An academy (Attic Greek: Ἀκαδήμεια; Koine Greek Ἀκαδημία) is an institution of secondary education or higher learning, research, or honorary membership. The name traces back to Plato's school of philosophy, founded approximately 385 BC at Akademia, a sanctuary of Athena, the goddess of wisdom and skill, north of Athens, Greece.
Before Akademia was a school, and even before Cimon enclosed its precincts with a wall, it contained a sacred grove of olive trees dedicated to Athena, the goddess of wisdom, outside the city walls of ancient Athens. The archaic name for the site was Hekademia, which by classical times evolved into Akademia and was explained, at least as early as the beginning of the 6th century BC, by linking it to an Athenian hero, a legendary "Akademos". The site of Akademia was sacred to Athena and other immortals.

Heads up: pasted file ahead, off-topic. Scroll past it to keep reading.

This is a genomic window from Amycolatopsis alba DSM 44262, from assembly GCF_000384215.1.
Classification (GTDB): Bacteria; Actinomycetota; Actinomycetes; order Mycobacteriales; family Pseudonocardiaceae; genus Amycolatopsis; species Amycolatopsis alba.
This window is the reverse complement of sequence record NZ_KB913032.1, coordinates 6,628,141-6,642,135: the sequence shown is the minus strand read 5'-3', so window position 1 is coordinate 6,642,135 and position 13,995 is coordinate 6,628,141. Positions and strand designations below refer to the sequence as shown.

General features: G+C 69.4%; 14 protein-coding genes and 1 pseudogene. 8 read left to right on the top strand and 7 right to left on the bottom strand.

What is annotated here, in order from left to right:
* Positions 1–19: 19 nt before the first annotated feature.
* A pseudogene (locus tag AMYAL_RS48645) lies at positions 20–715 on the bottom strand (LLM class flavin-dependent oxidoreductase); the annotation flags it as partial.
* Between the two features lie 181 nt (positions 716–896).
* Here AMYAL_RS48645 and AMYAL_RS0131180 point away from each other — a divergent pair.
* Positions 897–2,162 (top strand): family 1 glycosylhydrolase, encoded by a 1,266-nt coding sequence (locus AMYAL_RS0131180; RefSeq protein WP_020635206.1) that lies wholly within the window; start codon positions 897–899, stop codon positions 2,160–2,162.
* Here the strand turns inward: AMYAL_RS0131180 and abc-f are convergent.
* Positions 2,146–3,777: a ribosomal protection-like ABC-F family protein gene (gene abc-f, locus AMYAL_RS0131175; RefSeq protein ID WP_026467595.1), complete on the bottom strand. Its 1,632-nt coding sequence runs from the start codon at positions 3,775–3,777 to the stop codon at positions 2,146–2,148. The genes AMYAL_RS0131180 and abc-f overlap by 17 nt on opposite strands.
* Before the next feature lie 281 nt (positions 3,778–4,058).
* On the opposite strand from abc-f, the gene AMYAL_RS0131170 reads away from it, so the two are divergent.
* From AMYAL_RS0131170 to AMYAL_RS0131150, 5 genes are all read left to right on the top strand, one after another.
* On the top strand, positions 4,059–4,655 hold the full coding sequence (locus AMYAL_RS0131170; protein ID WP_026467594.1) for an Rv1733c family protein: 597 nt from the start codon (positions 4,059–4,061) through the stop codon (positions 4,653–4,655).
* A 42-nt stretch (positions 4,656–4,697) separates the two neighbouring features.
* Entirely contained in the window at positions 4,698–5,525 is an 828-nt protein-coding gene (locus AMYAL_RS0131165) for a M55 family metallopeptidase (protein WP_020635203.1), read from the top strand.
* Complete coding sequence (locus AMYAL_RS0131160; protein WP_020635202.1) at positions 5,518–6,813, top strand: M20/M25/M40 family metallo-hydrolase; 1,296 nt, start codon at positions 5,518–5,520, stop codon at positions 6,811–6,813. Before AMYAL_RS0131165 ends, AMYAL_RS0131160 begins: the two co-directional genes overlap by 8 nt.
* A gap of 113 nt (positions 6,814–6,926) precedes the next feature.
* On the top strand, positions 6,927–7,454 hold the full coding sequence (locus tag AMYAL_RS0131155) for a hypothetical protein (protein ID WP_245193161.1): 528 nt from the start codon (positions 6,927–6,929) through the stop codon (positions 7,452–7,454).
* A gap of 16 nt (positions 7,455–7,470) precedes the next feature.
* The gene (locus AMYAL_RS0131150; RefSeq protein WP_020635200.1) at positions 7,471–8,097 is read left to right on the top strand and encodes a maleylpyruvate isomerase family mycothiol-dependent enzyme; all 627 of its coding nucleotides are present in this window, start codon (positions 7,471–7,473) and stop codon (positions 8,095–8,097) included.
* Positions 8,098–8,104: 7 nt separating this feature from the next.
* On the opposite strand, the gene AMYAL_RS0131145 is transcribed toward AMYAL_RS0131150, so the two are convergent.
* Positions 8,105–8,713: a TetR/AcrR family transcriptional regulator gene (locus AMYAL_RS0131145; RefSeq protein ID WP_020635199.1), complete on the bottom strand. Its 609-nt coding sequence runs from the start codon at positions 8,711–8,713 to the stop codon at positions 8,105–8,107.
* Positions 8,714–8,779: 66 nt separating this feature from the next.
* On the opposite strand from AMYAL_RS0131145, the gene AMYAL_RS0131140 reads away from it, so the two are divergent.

Plato's immediate successors as "scholarch" of Akademia were Speusippus (347–339 BC), Xenocrates (339–314 BC), Polemon (314–269 BC), Crates (ca. 269–266 BC), and Arcesilaus (ca. 266–240 BC). Later scholarchs include Lacydes of Cyrene, Carneades, Clitomachus, and Philo of Larissa ("the last undisputed head of the Academy"). Other notable members of Akademia include Aristotle, Heraclides Ponticus, Eudoxus of Cnidus, Philip of Opus, Crantor, and Antiochus of Ascalon.